The online survey touched on a wide range of food-related topics, such as knowledge, attitudes and behaviours surrounding food safety, food security and diet. As previously mentioned, some of the questions were taken and adapted from the FSA’s flagship consumer survey, F&Y2, so comparisons can be drawn between F&Y2 data and the student survey data. In depth demographic information was also included within the survey, so analysis could be drawn between the findings and demographic characteristics, such as year of undergraduate study, number of people in the household and parental socio-economic group (SEG). 

Key takeaways: What did we learn through this survey about how to engage students and overcome ethical challenges? 
  • Recruiting students through a panel was an effective way to achieve a representative sample. Various recruitment tools can result in different demographic differences, however, the range of measures (e.g. quota sampling strategy and weighting) and sample size help to mitigate these effects. 
  • Using a specialist agency gave us access to a nationally representative sample of students that would not have otherwise been possible.
  • Potentially sensitive questions were worded objectively to minimise the emotional impact and the survey anonymised. For example, closed rather than open questions, and language that remained factual rather than emotive. 
  • Utilising valuable data sources such as F&Y2 has been beneficial in terms of developing a high-quality survey and giving plenty of options for secondary analysis where robust comparisons can be drawn between students and the wider population.

Citizen Science engaged over 1,000 people with food safety dilemmas and allowed thousands of images to be coded – in days we achieved what would otherwise have taken months

The final stage of the research utilised the online citizen science platform Zooniverse. Citizen science is a mutually beneficial research approach, that actively involves citizens in the research and results in new knowledge and outcomes

We wanted to understand student food behaviour in more depth and detail.  In our project, citizen scientists coded thousands of images of students’ fridges and sinks for good/bad food behaviour. This meant the scientist were also learning valuable lessons on food safety behaviours to incorporate into their own lives – win win! 

We settled on the ‘tempting’ title of ‘Grime Scene Investigation – Student Kitchens’ in the hope of drawing in as many volunteers as possible and we enticed 1,219 volunteers with 8,519 classifications! Who said food safety can’t be fun?!

The classification statistics taken from the project page on Zooniverse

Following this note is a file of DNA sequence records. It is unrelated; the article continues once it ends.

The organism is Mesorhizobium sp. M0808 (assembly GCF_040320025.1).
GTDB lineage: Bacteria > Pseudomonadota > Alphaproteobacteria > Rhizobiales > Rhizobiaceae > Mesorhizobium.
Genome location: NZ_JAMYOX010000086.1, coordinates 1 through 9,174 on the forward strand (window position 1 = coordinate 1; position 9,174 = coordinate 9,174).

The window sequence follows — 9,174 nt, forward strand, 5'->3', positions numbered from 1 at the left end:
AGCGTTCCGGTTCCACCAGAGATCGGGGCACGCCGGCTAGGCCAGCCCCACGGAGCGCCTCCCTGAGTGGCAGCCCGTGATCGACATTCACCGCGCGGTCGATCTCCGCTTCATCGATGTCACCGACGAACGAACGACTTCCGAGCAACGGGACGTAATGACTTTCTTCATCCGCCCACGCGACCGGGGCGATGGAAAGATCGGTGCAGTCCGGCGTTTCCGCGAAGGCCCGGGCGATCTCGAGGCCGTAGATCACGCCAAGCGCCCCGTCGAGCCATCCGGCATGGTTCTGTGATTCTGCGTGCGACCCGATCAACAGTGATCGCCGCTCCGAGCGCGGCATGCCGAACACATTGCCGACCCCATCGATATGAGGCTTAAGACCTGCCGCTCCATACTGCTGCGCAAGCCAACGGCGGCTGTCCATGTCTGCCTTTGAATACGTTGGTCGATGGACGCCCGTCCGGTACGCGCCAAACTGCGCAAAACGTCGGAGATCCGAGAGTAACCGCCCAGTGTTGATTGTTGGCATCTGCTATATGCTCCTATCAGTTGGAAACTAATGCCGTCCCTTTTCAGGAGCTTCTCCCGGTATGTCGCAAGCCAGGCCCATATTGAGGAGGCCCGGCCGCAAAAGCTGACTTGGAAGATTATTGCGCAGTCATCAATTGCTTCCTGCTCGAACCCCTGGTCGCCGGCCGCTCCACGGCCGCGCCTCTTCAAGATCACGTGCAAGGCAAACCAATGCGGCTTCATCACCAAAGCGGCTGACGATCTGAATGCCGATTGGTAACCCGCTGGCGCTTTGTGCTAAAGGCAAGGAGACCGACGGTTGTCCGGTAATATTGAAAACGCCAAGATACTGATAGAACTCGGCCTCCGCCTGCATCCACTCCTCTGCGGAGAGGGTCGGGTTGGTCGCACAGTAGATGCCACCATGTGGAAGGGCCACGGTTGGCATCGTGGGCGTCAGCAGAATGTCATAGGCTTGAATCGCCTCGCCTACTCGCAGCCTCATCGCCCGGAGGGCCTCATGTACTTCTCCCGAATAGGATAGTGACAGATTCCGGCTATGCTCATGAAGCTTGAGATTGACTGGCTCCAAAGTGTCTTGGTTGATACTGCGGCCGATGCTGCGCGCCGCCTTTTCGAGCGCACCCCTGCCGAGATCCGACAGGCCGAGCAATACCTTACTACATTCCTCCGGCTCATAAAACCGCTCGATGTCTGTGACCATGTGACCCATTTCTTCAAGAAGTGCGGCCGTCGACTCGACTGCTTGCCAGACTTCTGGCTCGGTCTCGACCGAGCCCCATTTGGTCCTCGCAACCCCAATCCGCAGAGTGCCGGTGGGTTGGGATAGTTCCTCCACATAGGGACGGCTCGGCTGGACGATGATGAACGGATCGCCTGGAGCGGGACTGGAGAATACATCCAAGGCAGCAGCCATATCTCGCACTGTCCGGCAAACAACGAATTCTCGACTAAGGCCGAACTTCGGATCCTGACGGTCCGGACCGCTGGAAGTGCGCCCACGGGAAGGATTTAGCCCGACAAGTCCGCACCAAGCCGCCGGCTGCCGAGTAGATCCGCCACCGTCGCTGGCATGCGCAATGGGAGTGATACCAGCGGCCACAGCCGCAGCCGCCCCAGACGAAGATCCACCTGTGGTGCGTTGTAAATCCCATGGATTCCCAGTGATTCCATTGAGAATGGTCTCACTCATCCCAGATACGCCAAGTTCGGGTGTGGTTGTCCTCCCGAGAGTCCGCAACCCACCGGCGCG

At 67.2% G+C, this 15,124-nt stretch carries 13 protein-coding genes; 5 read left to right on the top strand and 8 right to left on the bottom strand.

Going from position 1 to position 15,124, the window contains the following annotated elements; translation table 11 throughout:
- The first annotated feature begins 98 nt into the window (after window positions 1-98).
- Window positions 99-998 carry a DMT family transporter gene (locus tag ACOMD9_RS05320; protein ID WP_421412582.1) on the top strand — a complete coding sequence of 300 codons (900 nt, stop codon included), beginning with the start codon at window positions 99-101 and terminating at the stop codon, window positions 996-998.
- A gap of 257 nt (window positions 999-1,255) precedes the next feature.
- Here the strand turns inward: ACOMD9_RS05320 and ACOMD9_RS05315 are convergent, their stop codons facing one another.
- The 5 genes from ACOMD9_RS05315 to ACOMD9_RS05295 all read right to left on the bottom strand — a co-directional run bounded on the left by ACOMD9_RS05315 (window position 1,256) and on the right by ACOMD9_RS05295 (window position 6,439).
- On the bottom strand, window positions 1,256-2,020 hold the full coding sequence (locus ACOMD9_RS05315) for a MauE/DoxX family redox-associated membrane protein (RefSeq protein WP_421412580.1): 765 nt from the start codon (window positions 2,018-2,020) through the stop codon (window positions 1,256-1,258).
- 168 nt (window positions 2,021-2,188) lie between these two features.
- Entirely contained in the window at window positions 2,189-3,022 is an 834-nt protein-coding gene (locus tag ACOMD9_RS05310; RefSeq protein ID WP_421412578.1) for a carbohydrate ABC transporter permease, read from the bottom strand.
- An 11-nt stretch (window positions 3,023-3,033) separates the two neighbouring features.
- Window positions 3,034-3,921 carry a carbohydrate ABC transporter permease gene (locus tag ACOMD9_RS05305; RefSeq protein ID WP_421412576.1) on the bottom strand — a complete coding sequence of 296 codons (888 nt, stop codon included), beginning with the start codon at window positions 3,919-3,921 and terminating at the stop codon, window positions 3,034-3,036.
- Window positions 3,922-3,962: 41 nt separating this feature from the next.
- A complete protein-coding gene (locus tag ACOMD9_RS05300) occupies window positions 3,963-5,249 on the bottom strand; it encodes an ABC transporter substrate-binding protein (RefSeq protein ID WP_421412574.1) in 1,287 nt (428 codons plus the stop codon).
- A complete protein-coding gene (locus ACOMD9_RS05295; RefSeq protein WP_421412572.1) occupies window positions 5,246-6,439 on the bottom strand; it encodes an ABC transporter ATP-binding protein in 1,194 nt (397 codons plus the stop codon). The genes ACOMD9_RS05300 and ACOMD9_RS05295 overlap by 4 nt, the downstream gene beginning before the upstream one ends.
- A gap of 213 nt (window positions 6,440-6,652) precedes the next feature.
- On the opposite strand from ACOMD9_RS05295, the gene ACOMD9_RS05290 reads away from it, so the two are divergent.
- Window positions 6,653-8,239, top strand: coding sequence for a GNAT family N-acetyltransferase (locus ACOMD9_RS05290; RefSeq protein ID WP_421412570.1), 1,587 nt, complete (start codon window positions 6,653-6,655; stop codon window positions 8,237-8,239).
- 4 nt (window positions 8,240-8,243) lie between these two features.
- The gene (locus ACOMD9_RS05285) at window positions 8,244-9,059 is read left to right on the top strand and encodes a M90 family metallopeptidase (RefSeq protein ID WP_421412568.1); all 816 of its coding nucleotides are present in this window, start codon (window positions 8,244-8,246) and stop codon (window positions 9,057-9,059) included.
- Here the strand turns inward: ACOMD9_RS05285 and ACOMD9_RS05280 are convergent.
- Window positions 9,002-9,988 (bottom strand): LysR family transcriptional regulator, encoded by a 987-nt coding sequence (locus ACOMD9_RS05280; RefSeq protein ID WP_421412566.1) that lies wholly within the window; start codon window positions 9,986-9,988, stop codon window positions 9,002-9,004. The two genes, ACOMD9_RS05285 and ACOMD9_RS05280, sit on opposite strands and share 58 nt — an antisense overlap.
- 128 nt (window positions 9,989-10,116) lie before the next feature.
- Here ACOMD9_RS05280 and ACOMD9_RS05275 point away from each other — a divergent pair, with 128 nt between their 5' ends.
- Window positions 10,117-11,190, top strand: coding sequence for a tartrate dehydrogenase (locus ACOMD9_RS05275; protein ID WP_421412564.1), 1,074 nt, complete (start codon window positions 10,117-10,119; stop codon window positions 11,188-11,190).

What were the key benefits of getting citizen scientists on board?

  • Analysing such a large data set without the support of citizen scientists would have taken an incomprehensible amount of time and resource.
  • It is mutually beneficial, whilst citizen scientists generate meaningful data for us, citizens get to take part in a genuine scientific research project, and also further their knowledge of the rights and wrongs of food safety behaviours.
  • Zooniverse is a very community-focused platform, so we have been able to collaborate with the citizen scientists on an individual level and generate valuable discussions around the topic of students shared kitchens.

On the Zooniverse platform, we built the project under two ‘workflows’ – one for sink photos and one for fridge photos. Each workflow contained a handful of multiple-choice questions that related to the image; for example: ‘Which of these washing-up or cleaning items can you see? *Please select all that apply*’. 

An example classification question on Zooniverse

Each photo was coded by 7 citizens, to validate the responses, before the photo was ‘retired’. 

As a team, we were uncertain how long it would take for the images to be coded, but we were pleasantly surprised by the immense interest in the project – all the images had retired 1.5 weeks after we launched! 

Key takeaways: What was the secret to our success and what should other people wanting to use Zooniverse keep in mind? 

  • Blurring/cropping the student images in preparation for uploading to Zooniverse was necessary to adhere to GDPR guidance and required a considerable time investment. This meant that a member of the student kitchens project team (myself) sifted through the thousands of images to spot those with identifiable information (such as name labels, university mugs and more!). Building in enough time to do this supported our delivery.
  • Building the project on Zooniverse was straightforward due to the user-friendly design. However, it is important to give a lot of thought to clarifying question wording so citizen scientists know exactly what you want them to look for!
  • Be sure to think of a creative title and description for the project. Our choice of ‘Grime Scene Investigation’ intrigued participants into clicking on ours!
  • Staying engaged with the citizen scientists through the ‘talk boards’ feature. In particular for the weeks the project was live (but checking in after this period), it was useful to keep conversations going with participants – some needed clarity on classifications, others offering unique insights from their own experiences.

Next steps:

The next steps for the student kitchens project team are to conduct the analysis of the data from Zooniverse, of which there is a lot! This will triangulate the data from the co-creation sessions and survey to understand food safety behaviours. To do this, we will pair up the Zooniverse data with the survey data to get an in-depth picture of real-life student behaviours and how this correlates with students’ personal perceptions of food safety behaviours.  

We have a thorough communications plan in place to disseminate the findings of the research and offer student specific guidance. The current student guidance that the FSA has provided is a useful starting point for this research to build upon.

We would like to thank all of the citizen scientists who took part in this research, the co-creation participants, and student survey respondents. 

Also, with thanks to Food Standards Scotland who partnered with the FSA for this research.